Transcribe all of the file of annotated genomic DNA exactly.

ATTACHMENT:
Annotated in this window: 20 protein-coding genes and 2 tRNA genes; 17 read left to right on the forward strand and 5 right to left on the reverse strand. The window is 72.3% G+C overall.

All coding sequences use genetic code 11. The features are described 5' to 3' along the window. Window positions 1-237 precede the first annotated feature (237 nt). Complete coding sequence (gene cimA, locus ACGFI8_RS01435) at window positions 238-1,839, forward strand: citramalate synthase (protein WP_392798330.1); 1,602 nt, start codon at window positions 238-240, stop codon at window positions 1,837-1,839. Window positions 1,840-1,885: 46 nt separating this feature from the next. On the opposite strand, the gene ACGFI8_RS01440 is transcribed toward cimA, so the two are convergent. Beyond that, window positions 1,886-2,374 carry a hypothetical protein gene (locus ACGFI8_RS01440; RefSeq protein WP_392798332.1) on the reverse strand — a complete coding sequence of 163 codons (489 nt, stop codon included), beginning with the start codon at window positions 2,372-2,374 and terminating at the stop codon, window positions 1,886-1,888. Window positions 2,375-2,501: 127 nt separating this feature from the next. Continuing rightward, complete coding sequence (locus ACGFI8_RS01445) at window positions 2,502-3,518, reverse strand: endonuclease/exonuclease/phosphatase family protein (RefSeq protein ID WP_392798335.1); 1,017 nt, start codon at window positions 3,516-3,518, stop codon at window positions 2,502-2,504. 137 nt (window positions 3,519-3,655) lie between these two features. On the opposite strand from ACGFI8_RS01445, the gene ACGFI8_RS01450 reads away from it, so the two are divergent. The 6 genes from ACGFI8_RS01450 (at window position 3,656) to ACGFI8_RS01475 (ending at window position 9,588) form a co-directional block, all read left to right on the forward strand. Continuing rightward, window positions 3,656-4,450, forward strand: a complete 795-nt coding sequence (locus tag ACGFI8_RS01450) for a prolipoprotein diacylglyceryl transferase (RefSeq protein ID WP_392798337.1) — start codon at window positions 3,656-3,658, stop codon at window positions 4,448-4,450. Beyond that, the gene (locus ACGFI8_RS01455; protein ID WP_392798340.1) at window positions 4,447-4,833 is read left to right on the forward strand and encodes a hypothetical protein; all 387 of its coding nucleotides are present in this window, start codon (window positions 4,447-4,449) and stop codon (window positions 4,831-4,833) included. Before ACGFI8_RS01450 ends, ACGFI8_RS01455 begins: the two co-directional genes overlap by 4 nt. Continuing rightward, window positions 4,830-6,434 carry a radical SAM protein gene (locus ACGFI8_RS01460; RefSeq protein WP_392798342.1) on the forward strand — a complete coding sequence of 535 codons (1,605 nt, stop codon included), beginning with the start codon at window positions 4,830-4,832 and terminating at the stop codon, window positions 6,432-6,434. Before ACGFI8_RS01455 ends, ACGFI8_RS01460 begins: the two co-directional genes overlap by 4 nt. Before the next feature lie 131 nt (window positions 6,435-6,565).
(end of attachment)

Annotated in this window: 20 protein-coding genes and 2 tRNA genes; 17 read left to right on the forward strand and 5 right to left on the reverse strand. The window is 72.3% G+C overall.

All coding sequences use genetic code 11. The features are described 5' to 3' along the window. Window positions 1-237 precede the first annotated feature (237 nt). Complete coding sequence (gene cimA, locus ACGFI8_RS01435) at window positions 238-1,839, forward strand: citramalate synthase (protein WP_392798330.1); 1,602 nt, start codon at window positions 238-240, stop codon at window positions 1,837-1,839. Window positions 1,840-1,885: 46 nt separating this feature from the next. On the opposite strand, the gene ACGFI8_RS01440 is transcribed toward cimA, so the two are convergent. Beyond that, window positions 1,886-2,374 carry a hypothetical protein gene (locus ACGFI8_RS01440; RefSeq protein WP_392798332.1) on the reverse strand — a complete coding sequence of 163 codons (489 nt, stop codon included), beginning with the start codon at window positions 2,372-2,374 and terminating at the stop codon, window positions 1,886-1,888. Window positions 2,375-2,501: 127 nt separating this feature from the next. Continuing rightward, complete coding sequence (locus ACGFI8_RS01445) at window positions 2,502-3,518, reverse strand: endonuclease/exonuclease/phosphatase family protein (RefSeq protein ID WP_392798335.1); 1,017 nt, start codon at window positions 3,516-3,518, stop codon at window positions 2,502-2,504. 137 nt (window positions 3,519-3,655) lie between these two features. On the opposite strand from ACGFI8_RS01445, the gene ACGFI8_RS01450 reads away from it, so the two are divergent. The 6 genes from ACGFI8_RS01450 (at window position 3,656) to ACGFI8_RS01475 (ending at window position 9,588) form a co-directional block, all read left to right on the forward strand. Continuing rightward, window positions 3,656-4,450, forward strand: a complete 795-nt coding sequence (locus tag ACGFI8_RS01450) for a prolipoprotein diacylglyceryl transferase (RefSeq protein ID WP_392798337.1) — start codon at window positions 3,656-3,658, stop codon at window positions 4,448-4,450. Beyond that, the gene (locus ACGFI8_RS01455; protein ID WP_392798340.1) at window positions 4,447-4,833 is read left to right on the forward strand and encodes a hypothetical protein; all 387 of its coding nucleotides are present in this window, start codon (window positions 4,447-4,449) and stop codon (window positions 4,831-4,833) included. Before ACGFI8_RS01450 ends, ACGFI8_RS01455 begins: the two co-directional genes overlap by 4 nt. Continuing rightward, window positions 4,830-6,434 carry a radical SAM protein gene (locus ACGFI8_RS01460; RefSeq protein WP_392798342.1) on the forward strand — a complete coding sequence of 535 codons (1,605 nt, stop codon included), beginning with the start codon at window positions 4,830-4,832 and terminating at the stop codon, window positions 6,432-6,434. Before ACGFI8_RS01455 ends, ACGFI8_RS01460 begins: the two co-directional genes overlap by 4 nt. Before the next feature lie 131 nt (window positions 6,435-6,565).